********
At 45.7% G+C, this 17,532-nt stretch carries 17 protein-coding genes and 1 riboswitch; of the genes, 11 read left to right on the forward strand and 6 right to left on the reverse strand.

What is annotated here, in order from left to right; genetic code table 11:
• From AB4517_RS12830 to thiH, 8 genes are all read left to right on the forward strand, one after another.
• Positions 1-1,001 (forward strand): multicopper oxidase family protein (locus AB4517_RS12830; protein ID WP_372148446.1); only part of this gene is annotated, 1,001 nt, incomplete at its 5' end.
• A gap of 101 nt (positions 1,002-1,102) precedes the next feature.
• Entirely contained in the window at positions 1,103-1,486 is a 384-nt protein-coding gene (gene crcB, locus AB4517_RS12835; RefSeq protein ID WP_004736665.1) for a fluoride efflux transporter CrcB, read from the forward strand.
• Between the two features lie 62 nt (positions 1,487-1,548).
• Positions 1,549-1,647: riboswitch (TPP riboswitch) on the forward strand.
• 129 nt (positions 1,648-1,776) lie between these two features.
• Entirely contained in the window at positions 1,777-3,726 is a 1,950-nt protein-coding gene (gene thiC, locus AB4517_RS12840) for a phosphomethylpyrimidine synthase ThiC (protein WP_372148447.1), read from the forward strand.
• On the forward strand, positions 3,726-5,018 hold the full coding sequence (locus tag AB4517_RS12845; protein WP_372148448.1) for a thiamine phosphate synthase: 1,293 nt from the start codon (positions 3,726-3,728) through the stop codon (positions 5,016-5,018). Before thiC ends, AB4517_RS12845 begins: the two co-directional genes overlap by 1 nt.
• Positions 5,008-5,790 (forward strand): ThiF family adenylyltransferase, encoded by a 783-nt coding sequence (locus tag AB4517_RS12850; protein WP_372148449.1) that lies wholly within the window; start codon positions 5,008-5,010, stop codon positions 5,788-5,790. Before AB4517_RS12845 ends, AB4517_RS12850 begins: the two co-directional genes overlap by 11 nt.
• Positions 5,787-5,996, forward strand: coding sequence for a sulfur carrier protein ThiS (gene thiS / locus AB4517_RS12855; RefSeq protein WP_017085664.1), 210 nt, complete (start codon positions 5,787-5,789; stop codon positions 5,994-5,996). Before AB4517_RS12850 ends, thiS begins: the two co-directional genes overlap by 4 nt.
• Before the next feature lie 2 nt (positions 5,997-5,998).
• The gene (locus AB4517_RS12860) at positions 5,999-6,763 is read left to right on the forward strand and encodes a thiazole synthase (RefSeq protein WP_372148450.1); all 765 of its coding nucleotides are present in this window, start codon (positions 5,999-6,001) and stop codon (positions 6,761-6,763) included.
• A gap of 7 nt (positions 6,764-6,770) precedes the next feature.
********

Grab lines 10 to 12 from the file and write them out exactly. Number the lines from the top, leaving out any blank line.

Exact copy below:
• Entirely contained in the window at positions 1,777-3,726 is a 1,950-nt protein-coding gene (gene thiC, locus AB4517_RS12840) for a phosphomethylpyrimidine synthase ThiC (protein WP_372148447.1), read from the forward strand.
• On the forward strand, positions 3,726-5,018 hold the full coding sequence (locus tag AB4517_RS12845; protein WP_372148448.1) for a thiamine phosphate synthase: 1,293 nt from the start codon (positions 3,726-3,728) through the stop codon (positions 5,016-5,018). Before thiC ends, AB4517_RS12845 begins: the two co-directional genes overlap by 1 nt.
• Positions 5,008-5,790 (forward strand): ThiF family adenylyltransferase, encoded by a 783-nt coding sequence (locus tag AB4517_RS12850; protein WP_372148449.1) that lies wholly within the window; start codon positions 5,008-5,010, stop codon positions 5,788-5,790. Before AB4517_RS12845 ends, AB4517_RS12850 begins: the two co-directional genes overlap by 11 nt.